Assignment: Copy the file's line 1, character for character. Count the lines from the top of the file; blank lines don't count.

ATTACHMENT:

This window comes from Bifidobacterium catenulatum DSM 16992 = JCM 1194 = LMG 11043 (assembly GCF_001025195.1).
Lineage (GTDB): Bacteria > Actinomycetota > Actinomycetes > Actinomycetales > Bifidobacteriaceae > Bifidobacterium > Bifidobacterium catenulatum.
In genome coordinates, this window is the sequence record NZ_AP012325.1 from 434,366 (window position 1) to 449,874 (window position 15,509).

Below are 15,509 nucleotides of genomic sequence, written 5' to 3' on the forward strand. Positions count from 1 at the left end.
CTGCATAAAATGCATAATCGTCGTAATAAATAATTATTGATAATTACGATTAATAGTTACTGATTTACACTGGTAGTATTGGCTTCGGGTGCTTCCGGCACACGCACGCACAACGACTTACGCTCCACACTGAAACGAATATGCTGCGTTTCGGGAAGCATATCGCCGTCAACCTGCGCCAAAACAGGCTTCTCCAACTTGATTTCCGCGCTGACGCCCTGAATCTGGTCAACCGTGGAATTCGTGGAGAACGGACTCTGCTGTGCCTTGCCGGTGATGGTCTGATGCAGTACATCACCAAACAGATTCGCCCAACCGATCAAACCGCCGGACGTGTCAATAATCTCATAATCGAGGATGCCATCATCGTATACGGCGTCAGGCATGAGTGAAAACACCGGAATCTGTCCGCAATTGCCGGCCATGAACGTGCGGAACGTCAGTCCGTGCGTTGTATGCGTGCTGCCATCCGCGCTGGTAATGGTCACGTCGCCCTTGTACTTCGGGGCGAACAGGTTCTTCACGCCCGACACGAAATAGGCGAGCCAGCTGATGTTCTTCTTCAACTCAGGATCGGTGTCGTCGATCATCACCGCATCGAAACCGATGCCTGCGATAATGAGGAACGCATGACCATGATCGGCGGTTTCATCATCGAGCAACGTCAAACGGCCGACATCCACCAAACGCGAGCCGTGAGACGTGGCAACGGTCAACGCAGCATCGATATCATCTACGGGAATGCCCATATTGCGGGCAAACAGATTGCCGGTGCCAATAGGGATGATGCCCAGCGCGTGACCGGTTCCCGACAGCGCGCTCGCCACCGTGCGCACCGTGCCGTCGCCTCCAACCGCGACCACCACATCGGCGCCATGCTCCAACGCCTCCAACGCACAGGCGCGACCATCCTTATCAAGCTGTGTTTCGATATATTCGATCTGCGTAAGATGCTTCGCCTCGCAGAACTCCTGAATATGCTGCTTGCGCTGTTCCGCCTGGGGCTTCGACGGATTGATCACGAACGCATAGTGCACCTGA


This window comes from Bifidobacterium catenulatum DSM 16992 = JCM 1194 = LMG 11043 (assembly GCF_001025195.1).